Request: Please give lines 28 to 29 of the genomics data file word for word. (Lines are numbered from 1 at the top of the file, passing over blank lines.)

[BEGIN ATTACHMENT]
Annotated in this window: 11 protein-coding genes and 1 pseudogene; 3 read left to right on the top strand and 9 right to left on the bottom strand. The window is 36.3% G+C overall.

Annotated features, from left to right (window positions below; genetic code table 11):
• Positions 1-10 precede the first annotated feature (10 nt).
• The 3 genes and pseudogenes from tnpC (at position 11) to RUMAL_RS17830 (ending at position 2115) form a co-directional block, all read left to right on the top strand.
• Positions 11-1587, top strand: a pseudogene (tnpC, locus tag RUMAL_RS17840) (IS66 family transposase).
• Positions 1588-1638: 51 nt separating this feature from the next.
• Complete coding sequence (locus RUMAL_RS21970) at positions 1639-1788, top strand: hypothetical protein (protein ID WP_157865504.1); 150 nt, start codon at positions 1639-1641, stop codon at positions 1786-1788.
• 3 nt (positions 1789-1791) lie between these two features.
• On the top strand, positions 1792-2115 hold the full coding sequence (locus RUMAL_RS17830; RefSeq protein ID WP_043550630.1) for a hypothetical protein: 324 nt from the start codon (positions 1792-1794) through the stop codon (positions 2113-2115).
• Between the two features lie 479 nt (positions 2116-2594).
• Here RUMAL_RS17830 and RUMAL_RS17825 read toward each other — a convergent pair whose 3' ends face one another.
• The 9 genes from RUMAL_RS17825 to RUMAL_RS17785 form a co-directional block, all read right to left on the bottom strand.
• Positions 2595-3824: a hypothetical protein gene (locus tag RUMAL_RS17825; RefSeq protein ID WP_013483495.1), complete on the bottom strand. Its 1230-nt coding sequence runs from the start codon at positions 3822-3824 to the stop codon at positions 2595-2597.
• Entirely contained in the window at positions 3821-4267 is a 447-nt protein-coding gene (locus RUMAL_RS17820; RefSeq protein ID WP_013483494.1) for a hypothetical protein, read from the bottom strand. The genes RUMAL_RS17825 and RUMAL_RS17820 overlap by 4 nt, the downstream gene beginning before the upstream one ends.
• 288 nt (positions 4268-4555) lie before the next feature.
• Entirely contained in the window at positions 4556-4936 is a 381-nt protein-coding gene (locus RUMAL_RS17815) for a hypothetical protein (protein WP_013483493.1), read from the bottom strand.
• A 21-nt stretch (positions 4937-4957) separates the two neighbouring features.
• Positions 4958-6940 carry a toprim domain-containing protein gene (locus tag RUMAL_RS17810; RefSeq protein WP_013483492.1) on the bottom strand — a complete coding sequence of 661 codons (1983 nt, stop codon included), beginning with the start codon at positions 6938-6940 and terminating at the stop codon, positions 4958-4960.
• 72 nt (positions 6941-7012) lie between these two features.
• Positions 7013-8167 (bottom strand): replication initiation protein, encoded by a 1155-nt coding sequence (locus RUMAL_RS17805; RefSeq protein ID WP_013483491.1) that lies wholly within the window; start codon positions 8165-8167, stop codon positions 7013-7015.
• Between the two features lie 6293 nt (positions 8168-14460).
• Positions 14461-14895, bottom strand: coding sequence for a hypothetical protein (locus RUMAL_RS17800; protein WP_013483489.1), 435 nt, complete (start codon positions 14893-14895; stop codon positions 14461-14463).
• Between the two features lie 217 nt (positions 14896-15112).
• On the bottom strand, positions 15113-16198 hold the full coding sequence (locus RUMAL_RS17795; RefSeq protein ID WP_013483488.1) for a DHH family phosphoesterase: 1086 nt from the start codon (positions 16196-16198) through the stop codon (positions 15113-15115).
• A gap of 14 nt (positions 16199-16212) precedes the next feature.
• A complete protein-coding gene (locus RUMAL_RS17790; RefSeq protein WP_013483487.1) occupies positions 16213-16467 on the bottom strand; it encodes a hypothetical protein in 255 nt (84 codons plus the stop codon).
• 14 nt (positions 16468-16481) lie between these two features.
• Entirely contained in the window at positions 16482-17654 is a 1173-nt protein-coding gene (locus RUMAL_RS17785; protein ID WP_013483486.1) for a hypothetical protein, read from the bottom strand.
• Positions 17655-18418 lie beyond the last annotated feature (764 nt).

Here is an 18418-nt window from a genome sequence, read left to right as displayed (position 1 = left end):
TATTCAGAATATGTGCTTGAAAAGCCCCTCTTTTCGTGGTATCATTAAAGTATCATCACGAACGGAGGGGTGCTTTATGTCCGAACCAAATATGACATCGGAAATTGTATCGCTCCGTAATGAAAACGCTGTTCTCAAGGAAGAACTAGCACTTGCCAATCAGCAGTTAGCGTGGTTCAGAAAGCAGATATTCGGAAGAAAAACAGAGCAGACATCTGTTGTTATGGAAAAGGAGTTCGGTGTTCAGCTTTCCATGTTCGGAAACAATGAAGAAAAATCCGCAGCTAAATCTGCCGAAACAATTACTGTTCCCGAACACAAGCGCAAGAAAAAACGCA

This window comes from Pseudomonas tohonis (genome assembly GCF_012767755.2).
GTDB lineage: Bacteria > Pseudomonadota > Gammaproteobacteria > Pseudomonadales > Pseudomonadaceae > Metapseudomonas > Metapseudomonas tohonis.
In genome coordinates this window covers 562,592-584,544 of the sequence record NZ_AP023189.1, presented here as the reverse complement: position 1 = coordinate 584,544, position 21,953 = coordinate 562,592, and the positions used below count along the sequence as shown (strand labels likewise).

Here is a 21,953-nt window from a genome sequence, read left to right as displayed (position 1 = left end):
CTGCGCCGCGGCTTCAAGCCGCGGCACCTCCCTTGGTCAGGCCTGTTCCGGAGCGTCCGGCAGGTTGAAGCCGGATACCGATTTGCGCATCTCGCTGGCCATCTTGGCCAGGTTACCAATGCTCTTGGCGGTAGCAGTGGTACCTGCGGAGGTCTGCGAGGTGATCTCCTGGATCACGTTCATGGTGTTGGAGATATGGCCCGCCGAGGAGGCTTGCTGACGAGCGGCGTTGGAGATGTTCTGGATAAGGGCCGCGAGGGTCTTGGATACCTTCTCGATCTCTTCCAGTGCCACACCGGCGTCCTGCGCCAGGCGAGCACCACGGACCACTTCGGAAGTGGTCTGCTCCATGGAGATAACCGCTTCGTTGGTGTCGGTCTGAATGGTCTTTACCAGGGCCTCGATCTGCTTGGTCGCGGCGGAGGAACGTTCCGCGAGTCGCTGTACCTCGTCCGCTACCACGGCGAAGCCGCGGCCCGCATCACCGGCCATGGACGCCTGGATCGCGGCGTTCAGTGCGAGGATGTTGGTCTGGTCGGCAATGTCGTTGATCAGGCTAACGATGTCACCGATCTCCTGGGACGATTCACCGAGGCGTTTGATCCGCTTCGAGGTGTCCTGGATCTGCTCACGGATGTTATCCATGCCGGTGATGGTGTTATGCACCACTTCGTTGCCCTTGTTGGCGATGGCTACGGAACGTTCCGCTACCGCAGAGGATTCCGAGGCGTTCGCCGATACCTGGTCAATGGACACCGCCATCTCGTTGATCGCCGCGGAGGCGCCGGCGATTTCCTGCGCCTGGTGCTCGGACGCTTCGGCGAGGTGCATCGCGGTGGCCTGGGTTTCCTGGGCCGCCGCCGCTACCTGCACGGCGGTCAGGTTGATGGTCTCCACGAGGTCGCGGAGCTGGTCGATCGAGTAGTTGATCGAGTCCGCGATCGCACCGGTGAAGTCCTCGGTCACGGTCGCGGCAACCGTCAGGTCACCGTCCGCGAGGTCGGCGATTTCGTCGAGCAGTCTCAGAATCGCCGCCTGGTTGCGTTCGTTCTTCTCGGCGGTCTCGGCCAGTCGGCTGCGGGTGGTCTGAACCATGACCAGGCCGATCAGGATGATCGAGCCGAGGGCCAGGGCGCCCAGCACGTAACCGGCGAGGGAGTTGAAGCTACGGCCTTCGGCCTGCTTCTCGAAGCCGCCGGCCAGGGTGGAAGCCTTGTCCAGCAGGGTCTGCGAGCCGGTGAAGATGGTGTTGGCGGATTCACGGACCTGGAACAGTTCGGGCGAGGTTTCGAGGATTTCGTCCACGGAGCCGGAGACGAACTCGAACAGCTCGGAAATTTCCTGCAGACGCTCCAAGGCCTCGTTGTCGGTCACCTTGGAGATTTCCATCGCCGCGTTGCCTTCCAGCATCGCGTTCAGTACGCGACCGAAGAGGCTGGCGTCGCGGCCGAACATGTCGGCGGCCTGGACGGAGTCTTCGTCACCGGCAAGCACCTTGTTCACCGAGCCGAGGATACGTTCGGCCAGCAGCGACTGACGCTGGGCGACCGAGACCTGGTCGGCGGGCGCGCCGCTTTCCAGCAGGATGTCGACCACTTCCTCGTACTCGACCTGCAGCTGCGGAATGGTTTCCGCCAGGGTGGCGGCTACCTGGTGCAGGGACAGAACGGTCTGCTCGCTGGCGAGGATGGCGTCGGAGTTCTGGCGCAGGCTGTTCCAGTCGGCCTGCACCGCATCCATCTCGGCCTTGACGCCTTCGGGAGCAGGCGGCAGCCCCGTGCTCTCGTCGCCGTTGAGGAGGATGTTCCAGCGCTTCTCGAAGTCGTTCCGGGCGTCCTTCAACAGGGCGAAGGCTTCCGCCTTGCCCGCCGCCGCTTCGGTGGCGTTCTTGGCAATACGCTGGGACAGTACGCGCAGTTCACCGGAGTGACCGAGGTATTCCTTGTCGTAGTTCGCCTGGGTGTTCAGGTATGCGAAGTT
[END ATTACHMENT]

• Entirely contained in the window at positions 16482-17654 is a 1173-nt protein-coding gene (locus RUMAL_RS17785; protein ID WP_013483486.1) for a hypothetical protein, read from the bottom strand.
• Positions 17655-18418 lie beyond the last annotated feature (764 nt).